Skills Requirement

Courses meeting the skills requirement (see additional courses below):

  • Advanced Legal Research
  • Advanced Oil and Gas Law
  • Advanced Trial Advocacy
  • Alternative Dispute Resolution
  • Appellate Practice
  • Child Advocacy Training
  • Client Counseling
  • Clinic Internship/Litigation
  • Clinic Internship/Transactional
  • Collaborative Law
  • Criminal Appeal Advocacy
  • Criminal Appeal Advocacy: Advanced Topics
  • Cross-Examination Techniques
  • Directed Internship/Litigation
  • Directed Internship/Transactional
  • Directed Research - Veterans' Claims
  • Divorce Practice
  • Domestic Violence
  • Drafting Contracts and Conveyances
  • Evolution of a Business Transaction
  • Financial Issues in Divorce
  • Forensic Science Evidence
  • Interviewing & Counseling
  • Jury Selection and Voir Dire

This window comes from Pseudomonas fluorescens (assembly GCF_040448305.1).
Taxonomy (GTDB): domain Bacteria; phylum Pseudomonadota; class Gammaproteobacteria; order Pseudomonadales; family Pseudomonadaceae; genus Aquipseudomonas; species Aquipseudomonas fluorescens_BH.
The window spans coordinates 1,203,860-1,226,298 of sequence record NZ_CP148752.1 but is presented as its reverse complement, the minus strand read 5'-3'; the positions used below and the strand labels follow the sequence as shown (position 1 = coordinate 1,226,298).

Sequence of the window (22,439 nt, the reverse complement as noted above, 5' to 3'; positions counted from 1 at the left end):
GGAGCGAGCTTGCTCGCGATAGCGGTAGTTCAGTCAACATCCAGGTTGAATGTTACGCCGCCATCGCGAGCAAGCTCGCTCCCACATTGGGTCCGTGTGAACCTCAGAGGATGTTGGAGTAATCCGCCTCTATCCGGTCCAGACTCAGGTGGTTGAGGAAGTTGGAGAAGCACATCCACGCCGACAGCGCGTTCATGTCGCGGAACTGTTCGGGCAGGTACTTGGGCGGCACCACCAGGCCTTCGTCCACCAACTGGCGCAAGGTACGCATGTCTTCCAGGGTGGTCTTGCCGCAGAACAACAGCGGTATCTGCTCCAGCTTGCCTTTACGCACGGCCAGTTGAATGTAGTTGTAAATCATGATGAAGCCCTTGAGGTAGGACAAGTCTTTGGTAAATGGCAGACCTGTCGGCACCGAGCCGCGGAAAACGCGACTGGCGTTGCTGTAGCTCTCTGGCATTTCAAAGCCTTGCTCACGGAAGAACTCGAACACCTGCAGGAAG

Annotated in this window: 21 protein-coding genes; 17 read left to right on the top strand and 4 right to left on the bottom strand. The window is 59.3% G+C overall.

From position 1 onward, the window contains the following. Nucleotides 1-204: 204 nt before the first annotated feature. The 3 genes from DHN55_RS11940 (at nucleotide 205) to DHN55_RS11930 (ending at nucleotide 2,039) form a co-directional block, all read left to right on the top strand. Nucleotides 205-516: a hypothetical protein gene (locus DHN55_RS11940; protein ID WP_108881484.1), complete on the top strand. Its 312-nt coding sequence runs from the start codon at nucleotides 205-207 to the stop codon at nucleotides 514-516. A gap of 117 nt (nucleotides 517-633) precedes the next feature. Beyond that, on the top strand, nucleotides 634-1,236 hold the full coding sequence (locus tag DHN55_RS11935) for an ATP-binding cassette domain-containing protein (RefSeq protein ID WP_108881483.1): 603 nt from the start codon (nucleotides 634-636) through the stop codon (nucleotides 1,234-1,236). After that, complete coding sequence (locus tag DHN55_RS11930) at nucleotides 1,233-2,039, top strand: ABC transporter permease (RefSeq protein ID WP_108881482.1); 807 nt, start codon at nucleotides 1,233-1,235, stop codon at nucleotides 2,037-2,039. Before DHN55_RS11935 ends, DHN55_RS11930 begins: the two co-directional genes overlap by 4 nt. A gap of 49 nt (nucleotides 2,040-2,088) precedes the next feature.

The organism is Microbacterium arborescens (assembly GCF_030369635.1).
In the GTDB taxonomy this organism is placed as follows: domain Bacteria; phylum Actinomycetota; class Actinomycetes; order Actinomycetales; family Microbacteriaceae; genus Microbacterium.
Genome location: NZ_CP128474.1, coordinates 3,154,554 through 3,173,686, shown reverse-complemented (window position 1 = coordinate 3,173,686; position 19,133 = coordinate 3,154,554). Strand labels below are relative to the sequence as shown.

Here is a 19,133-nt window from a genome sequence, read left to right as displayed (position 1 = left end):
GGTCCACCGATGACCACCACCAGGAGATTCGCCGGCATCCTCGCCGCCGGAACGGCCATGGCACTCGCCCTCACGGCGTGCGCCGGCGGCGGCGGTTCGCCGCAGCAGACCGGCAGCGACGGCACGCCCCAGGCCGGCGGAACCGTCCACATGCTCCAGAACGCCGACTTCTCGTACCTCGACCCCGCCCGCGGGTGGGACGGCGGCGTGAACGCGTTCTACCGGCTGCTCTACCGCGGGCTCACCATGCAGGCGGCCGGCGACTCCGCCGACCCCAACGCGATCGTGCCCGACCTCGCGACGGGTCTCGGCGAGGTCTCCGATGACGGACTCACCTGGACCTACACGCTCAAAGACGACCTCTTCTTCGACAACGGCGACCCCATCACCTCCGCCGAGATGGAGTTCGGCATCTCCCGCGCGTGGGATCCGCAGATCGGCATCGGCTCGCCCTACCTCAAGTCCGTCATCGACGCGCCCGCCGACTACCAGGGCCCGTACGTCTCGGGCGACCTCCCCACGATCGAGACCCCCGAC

• Law Practice Management
  • Legal Analysis in Context - Torts
  • Legal Analysis, Research and Writing for the Government Client
  • Legal Writing for Clerkships and Externships
  • Litigation Strategies
  • Mediation
  • Mediation: Civil
  • Mediation: Core Principles
  • Mediation: Criminal
  • Mediation: Domestic Relations
  • Mineral Title Examination
  • Moot Court
  • Negotiation
  • Negotiation Competition
  • Oil and Gas Conservation Law and Practice
  • Pretrial Advocacy-Civil
  • Pretrial Advocacy-Criminal
  • Specialized Legal Research: Business Law
  • Specialized Legal Research: Foreign, Comparative and International Law
  • Specialized Legal Research: Statutory and Regulatory Law
  • Taking and Defending Depositions
  • Transactional Drafting
  • Trial Advocacy
  • Trial Advocacy Competition
  • Writing for Law Practice

The following courses satisfy 1 hour only of credit towards meeting the skills requirement: